In response to my previous post about troubleshooting hydraulic cylinder drift, a couple of our members thought the influence of valve-spool configuration on cylinder drift warranted discussion. Charlie Field from Perry Slingsby Systems in the UK sent me this message:
“By far the most common reason for cylinder drift is the DCV controlling it. Closed to actuator spools almost always leak pressure to both service ports. If you effectively plug the actuator lines with gauges you will see something like 30% to 50% of the “P” line pressure in the actuator lines.”
This CAN be a problem with closed-center cylinder spools (all ports blocked in the center position) when the pump is not unloaded. Another member posed the question this way:
“How about a horizontally mounted cylinder powered by a pressure compensated pump at 3,000 PSI and using an all ports blocked center condition valve? Will that cause the cylinder to drift?”
You can almost bet it will. As you’ve probably gathered this has nothing to with the integrity of the cylinder’s piston seal – which we were talking about in last week’s post. It’s due to the radial clearance of the spool.
Because radial clearance is required for the spool to slide in its bore, this valve design is not leakless. To say this another way, even when a port in a spool valve is closed off – a small amount of leakage should be expected.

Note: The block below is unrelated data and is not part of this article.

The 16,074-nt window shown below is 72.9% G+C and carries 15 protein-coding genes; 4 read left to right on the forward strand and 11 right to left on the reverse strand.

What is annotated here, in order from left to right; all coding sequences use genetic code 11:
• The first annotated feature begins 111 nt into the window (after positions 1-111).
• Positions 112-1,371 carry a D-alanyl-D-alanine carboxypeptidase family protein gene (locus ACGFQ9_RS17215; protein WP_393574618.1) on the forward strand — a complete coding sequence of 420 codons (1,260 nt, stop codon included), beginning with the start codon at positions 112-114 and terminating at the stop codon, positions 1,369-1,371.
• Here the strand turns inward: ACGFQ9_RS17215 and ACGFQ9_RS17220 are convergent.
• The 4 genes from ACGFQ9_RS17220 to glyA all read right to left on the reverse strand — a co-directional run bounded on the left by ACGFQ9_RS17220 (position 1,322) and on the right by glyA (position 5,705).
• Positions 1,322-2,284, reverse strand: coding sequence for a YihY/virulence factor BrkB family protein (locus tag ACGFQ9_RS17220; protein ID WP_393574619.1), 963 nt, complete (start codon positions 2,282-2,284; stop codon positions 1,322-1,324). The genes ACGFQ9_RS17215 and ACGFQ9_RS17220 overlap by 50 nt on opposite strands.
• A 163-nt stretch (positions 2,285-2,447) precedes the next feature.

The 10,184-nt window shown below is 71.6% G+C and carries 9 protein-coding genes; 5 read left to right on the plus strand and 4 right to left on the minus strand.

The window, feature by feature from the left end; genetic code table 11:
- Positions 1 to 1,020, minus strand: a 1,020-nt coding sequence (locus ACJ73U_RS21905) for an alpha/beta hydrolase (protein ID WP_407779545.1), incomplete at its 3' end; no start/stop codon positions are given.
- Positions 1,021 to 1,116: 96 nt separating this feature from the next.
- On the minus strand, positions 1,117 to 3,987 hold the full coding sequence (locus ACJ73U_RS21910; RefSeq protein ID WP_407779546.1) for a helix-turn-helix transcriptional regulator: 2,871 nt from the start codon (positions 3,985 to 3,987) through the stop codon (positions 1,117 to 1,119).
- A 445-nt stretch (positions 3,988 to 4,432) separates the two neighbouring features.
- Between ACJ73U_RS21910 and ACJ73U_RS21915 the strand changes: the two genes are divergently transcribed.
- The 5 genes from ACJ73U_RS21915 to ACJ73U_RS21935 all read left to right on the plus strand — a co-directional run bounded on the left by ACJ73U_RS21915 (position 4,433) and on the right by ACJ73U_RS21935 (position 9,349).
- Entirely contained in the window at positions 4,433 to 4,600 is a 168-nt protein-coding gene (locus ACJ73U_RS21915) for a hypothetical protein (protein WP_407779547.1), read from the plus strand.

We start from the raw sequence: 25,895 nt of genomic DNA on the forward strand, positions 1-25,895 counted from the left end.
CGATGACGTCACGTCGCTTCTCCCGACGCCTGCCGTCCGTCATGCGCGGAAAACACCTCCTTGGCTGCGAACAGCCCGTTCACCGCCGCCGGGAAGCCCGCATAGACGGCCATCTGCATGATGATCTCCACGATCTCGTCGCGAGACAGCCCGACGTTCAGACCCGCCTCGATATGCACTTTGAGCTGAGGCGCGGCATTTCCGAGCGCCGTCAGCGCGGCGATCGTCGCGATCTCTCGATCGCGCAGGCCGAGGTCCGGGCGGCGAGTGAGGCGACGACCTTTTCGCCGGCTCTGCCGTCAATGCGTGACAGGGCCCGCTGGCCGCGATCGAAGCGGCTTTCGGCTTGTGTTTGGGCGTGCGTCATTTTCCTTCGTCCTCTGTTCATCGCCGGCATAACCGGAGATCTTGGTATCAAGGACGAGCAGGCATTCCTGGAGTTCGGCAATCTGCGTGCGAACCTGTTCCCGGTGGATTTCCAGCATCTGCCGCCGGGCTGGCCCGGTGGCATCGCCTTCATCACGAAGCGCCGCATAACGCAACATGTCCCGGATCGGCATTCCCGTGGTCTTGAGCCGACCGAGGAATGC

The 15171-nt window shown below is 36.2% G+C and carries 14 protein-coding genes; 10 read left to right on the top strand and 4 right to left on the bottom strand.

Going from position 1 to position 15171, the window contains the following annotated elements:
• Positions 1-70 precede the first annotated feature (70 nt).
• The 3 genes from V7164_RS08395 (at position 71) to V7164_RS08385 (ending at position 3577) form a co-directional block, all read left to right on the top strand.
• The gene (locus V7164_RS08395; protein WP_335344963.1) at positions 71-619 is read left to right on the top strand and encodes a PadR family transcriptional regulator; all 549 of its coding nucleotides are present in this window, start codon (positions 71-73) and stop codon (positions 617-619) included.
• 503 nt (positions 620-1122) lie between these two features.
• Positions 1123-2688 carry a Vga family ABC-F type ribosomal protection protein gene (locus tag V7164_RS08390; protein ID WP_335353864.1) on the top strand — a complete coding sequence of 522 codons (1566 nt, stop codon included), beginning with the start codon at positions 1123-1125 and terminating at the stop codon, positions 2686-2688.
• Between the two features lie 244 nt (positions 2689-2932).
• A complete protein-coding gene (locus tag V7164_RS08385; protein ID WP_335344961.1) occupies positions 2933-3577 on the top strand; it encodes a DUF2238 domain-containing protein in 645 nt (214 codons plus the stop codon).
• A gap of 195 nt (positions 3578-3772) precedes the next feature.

Whereas the other main valve design used in hydraulics – the poppet type, where the valve ‘poppet’ closes against a seat IS generally considered leakless. That is, if the valve is closed and the poppet and its seat are in good condition – there is no leakage across the valve’s ports.
BUT there’s an important exception to this rule. Slip-in cartridge valves, also called logic elements are a type of poppet valve commonly found in today’s hydraulic systems. Even though a logic element can be configured for flow in two directions, it is only leakless in one direction. To understand why, read this article.
Getting back to cylinder drift caused by the radial clearance of the directional control valve spool, if the pump can’t be unloaded then a float center spool (A and B open to T) with load holding check or counterbalance valves is the typical solution.
Bottom line: blaming a leaking piston seal for cylinder drift when it’s being caused by spool valve leakage is a common mistake. And to discover six other costly mistakes you want to be sure to avoid with your hydraulic equipment, get “Six Costly Mistakes Most Hydraulics Users Make… And How You Can Avoid Them!” available for FREE download here.